Confessions of a Rockhound : LUSENET : ACountryPlace : One Thread

Here is my sad story. Now normal little girls try to sneak their dolls into class. However, my parents went to the parent teacher conference where they had to face my awful secret. The teacher said, "Dee Ann is bright, but she just doesn't apply herself. She constantly daydreams, and the other day I looked in her desk expecting to find pencils, and hopefully schoolwork, but imagine my surprise when I found a desk full of these!" The teacher holds up a rock and shows my my parents my deep dark secret. Now any parent would be instantly concerned when a love for rocks interferes in their daughters schoolwork. I don't remeber my father saying anything about rocks. All I know is that one day my Dad showed up at home with the biggest machine I had ever seen, and a bunch of rocks. There were pieces of black jet and turquoise. My life was never the same. I think he spent like $200 on this machine to help me deal with my rock fetish in a healthy way. $200 was a lot of money for my Dad. I remember having so much fun with him. It gave me a chance to really spend time with him. We went on a 5 week vacation when I was 13 years old. Every Rock shop we passed as we traveled around america we bought a new and different local rock. Most of those rocks were lost in a move, but the memories that went with them weren't. My dad still has one of them.

We were driving through Arizona, and we went to Grand Canyon where Dad just lost his temper because it was so crowded we couldn't find a camping place. Anyway, let's just say that what I remember about the Grand Canyon was Dad yelling in one of the most beautiful vistas in the world. Needless to say we didn't camp. In Dad's defense, it was hot, he had 3 tired kids and a tired wife, and it was crowded and expensive. Anyway, as we drove out the back way from the Grand Canyon, we stopped at a flea market, where we found an old indian who was selling the most beautiful turquoise. This wasn't just any turquoise! It wasn't soft and crumbly like so much of the unstable turquoise is today. It was hard and deep dark blue with a beautiful black matrix. The man had the biggest turquoise nugget I have ever seen either before or since. It was perhaps 5-7 lbs, and he wanted $200 for it. Dad seriously considered buying the big one. Secretly I think he still wished he had. We bought a smaller piece about 8x4x1". it weighed about 1 1/2 lbs. Recently Dad was told this chunk was easily worth $1500. We paid $35. Can you imagine what the $200 piece would be worth? It was easily 12" long and 4" in diameter. Dad called me awhile back and told me he cut his first slab out of that gorgeous piece of turquoise. We hauled that turquoise every where we moved and he hauled with him several time since I moved out. I was kind of sorry to see it cut, even though I had begged him for years to cut it. I was sorry until I saw the slabs and cabs he was making. It is gorgeous beyond words.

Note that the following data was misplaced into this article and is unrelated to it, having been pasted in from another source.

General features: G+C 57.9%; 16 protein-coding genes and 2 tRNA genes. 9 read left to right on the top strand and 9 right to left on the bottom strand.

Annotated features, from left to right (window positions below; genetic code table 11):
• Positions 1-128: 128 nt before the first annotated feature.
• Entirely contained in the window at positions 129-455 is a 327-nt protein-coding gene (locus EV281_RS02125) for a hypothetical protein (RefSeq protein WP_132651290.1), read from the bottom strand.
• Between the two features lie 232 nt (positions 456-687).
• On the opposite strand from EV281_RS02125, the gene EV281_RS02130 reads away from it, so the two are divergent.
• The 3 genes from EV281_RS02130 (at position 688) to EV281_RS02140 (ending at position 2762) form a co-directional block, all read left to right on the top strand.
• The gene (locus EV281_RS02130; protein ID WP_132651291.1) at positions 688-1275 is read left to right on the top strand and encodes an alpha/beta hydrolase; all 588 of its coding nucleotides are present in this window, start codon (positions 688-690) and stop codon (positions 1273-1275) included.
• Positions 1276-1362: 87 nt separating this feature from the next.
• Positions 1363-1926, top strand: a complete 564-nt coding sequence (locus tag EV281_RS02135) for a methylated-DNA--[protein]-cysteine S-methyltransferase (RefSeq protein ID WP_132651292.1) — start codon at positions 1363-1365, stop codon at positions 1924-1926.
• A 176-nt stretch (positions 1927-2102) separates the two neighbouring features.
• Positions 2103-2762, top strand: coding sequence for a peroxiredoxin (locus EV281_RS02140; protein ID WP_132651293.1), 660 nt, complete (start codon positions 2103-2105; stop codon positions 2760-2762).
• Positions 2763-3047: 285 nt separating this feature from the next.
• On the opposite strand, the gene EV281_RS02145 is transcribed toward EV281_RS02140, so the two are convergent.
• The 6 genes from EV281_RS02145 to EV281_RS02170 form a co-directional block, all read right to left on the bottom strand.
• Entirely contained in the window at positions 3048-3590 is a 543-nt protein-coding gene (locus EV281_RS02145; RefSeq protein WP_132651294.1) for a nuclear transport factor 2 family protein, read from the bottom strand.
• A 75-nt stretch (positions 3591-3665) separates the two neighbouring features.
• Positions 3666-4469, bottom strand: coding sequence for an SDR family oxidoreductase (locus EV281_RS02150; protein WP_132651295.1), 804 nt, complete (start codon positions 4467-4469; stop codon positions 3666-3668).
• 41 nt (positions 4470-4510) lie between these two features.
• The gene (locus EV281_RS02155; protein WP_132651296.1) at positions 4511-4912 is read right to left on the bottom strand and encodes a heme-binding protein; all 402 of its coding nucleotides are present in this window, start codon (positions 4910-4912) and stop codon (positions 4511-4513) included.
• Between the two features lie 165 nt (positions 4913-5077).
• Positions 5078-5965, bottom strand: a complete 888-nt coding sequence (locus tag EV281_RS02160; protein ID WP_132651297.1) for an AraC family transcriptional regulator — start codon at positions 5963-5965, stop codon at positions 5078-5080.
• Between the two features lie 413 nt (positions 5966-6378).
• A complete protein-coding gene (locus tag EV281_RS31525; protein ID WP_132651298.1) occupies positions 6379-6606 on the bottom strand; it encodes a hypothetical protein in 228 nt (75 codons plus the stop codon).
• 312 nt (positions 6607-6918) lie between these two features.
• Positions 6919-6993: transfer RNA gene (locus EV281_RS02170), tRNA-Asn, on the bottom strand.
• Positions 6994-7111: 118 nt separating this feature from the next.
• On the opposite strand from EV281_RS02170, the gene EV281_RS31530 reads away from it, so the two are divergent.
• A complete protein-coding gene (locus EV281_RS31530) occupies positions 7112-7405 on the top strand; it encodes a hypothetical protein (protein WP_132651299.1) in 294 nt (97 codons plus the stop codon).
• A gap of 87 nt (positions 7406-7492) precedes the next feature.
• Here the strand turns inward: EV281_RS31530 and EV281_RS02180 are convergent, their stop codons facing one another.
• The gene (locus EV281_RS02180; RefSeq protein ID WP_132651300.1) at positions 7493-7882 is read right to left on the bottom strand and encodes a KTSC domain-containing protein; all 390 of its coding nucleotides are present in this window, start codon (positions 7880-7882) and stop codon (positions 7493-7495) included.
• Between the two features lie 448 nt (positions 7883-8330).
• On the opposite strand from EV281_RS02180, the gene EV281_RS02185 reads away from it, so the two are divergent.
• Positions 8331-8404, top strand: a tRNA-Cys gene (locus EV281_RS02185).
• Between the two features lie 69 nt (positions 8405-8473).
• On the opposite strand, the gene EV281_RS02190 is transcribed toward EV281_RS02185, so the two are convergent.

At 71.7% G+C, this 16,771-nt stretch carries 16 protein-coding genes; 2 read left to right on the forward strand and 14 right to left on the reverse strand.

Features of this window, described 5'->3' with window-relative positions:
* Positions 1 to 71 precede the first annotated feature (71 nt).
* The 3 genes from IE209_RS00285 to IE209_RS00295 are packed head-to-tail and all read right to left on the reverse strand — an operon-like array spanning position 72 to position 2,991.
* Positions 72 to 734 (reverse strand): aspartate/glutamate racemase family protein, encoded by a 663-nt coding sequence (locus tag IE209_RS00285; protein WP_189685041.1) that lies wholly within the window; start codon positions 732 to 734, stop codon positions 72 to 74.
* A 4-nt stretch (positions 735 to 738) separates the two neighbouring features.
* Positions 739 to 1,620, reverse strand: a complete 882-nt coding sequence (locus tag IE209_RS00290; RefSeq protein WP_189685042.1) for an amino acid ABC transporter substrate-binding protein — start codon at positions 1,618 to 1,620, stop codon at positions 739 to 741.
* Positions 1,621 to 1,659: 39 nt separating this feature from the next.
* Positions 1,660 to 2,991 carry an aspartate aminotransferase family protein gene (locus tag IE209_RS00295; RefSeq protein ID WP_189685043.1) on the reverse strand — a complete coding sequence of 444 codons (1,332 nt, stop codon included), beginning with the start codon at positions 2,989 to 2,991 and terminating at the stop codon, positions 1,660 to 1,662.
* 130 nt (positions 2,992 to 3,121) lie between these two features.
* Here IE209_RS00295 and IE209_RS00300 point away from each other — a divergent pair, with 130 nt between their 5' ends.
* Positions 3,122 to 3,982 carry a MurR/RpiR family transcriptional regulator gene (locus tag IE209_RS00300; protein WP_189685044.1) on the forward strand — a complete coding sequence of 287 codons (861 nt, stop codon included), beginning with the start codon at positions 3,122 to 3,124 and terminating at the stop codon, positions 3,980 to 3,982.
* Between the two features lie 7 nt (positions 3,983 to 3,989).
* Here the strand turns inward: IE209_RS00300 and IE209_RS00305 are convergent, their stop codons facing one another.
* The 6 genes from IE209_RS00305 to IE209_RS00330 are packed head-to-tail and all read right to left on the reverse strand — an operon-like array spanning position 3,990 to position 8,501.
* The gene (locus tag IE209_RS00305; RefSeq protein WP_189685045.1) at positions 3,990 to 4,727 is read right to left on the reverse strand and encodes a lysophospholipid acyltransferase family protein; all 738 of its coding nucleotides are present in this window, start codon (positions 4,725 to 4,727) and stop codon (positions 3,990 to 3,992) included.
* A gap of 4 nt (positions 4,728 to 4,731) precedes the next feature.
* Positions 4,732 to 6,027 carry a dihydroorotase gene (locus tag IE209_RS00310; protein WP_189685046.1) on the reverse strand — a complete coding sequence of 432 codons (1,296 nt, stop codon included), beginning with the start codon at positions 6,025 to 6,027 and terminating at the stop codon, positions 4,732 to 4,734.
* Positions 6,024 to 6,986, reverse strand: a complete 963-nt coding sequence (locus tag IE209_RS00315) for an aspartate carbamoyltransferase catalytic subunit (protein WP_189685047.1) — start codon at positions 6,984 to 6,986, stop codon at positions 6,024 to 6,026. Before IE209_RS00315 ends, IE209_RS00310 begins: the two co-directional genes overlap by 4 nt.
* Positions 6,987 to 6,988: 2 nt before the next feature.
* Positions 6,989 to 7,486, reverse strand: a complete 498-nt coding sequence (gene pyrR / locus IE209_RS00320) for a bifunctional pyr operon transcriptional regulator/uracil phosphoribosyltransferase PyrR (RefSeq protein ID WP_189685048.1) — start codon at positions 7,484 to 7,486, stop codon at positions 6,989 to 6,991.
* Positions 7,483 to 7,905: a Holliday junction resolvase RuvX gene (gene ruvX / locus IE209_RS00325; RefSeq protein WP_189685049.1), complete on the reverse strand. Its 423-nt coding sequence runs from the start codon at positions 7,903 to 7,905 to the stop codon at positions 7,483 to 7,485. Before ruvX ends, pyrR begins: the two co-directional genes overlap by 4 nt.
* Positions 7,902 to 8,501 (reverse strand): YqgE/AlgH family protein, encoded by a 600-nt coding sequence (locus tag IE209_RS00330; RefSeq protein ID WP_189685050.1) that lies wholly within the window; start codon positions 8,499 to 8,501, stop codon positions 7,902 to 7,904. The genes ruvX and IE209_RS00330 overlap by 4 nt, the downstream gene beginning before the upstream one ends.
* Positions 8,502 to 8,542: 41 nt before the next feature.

Little Bit Farm

-- Little Bit Farm (, August 08, 2003


LB, we must be kindered spirits. Since I can remember, I have also had a facination with rocks. I remember taking a hammer and sitting in front of a pile of rocks and breaking them in half to see what the inside of them looked like. I liked the "sparkly" ones back then. Now days I search the property for rocks to build things out of. Finding the perfect ones that can't get any better than that! Dave just shakes his head and tells me I should have been a civil engineer. Wonder if there is a support group for us!? :)

-- Annie (, August 09, 2003.

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